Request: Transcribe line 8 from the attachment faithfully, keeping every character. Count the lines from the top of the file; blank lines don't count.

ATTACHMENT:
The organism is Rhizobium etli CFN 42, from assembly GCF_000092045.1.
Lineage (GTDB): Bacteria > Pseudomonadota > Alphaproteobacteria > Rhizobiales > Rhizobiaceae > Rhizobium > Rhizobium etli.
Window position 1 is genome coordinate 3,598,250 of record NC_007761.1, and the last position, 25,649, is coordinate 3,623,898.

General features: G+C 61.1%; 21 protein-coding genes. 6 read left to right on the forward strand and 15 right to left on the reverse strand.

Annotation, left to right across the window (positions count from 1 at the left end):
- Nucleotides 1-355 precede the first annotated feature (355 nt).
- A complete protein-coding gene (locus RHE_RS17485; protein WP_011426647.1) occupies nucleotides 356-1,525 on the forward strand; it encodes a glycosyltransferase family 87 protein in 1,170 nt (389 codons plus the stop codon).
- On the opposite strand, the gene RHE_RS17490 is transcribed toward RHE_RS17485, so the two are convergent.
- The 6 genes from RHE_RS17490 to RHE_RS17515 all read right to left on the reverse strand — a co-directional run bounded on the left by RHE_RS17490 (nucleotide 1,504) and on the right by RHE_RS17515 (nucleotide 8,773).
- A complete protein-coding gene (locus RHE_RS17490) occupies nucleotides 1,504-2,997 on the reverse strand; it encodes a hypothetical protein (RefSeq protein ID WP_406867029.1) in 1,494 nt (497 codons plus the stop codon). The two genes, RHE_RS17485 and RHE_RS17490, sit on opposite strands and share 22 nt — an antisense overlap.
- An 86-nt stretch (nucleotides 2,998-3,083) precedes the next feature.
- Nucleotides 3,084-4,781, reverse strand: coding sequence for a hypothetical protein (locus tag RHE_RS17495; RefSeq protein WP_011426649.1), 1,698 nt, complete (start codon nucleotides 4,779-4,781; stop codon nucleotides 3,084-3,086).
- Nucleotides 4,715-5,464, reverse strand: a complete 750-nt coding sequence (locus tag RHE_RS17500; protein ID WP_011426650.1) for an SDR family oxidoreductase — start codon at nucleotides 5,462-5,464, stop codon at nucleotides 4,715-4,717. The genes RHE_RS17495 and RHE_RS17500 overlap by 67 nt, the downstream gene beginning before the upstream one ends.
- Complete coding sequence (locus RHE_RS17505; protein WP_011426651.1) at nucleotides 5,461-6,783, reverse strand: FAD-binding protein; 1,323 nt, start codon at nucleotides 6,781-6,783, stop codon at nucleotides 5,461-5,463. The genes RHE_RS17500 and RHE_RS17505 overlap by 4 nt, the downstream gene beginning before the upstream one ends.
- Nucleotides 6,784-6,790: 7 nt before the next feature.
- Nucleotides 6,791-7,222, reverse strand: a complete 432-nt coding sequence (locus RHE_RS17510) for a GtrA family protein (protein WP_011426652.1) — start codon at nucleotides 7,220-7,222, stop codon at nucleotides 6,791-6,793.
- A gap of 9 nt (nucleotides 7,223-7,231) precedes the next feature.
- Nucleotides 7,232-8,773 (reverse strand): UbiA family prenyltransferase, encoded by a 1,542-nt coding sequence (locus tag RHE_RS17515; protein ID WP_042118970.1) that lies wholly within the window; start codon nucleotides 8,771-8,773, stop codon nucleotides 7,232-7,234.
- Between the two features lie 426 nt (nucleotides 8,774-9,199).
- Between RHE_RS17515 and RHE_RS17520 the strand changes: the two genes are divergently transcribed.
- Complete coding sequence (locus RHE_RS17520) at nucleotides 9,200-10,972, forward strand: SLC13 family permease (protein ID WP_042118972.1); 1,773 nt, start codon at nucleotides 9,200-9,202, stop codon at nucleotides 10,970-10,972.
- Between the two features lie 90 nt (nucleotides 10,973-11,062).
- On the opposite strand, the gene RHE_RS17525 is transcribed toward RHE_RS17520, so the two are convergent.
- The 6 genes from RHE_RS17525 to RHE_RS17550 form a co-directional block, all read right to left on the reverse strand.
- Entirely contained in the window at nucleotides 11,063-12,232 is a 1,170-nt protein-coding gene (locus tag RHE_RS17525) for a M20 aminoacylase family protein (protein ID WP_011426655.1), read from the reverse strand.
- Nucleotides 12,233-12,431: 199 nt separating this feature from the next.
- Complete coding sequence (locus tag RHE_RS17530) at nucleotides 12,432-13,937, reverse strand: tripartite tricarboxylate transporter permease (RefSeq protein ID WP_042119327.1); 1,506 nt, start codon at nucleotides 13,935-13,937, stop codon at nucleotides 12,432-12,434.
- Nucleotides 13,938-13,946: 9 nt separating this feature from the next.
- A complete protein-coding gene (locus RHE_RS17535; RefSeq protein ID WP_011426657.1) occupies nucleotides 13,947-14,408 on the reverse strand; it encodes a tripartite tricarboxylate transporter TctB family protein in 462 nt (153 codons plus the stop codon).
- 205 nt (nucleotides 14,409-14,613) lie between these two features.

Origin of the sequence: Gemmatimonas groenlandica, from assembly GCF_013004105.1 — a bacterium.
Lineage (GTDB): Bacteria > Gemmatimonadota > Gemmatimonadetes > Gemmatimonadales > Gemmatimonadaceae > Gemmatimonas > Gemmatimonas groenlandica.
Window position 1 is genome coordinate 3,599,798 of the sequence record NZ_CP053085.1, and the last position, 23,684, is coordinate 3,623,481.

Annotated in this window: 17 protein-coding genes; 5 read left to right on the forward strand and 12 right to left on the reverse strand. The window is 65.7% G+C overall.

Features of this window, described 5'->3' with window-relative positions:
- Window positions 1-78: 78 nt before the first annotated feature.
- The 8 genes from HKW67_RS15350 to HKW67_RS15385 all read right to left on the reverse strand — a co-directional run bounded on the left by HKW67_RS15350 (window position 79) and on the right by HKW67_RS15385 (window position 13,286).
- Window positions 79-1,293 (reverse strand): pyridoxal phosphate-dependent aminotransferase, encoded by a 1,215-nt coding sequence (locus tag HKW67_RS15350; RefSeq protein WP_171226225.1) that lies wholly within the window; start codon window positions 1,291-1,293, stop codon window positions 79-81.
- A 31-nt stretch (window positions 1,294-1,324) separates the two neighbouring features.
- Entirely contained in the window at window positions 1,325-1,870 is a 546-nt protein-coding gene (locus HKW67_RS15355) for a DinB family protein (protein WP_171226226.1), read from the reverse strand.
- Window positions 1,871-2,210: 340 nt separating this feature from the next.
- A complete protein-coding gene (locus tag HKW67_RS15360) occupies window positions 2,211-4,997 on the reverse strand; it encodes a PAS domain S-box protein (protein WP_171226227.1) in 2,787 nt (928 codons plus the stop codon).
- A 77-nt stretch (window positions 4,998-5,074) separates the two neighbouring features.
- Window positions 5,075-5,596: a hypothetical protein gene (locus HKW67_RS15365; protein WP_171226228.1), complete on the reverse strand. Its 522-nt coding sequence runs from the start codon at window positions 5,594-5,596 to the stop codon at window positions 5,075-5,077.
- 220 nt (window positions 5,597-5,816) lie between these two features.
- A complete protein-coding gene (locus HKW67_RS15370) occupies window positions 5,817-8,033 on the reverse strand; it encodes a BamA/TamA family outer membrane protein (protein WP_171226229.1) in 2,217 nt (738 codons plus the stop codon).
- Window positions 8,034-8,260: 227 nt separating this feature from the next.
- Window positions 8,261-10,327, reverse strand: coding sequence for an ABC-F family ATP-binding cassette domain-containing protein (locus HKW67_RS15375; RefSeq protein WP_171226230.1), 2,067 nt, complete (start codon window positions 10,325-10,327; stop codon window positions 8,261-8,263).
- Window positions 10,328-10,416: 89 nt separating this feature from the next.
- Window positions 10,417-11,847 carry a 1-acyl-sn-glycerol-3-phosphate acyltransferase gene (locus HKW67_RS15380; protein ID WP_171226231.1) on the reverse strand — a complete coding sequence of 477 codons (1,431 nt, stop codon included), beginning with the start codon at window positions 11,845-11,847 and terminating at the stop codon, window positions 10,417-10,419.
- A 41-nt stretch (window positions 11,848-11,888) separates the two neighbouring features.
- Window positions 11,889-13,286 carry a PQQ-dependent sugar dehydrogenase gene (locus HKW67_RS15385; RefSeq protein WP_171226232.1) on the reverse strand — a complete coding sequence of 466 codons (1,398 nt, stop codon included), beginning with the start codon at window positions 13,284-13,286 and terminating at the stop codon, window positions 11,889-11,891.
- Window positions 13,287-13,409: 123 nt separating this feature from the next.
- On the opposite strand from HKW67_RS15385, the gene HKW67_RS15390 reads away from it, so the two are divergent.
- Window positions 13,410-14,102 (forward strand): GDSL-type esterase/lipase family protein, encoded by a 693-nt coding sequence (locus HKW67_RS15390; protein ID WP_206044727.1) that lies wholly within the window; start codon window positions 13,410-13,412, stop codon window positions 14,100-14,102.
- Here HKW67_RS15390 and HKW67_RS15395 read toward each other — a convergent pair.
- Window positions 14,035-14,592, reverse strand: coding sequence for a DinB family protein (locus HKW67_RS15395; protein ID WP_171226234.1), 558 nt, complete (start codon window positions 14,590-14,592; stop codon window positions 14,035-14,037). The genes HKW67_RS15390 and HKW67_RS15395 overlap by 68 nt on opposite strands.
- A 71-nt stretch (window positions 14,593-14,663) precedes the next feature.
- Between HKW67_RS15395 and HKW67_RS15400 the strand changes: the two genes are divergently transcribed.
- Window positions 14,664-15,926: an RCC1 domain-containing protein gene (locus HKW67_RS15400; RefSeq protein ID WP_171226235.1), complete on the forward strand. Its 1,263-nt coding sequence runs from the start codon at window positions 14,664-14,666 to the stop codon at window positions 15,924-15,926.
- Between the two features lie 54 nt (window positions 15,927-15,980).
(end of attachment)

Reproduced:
- On the opposite strand, the gene RHE_RS17490 is transcribed toward RHE_RS17485, so the two are convergent.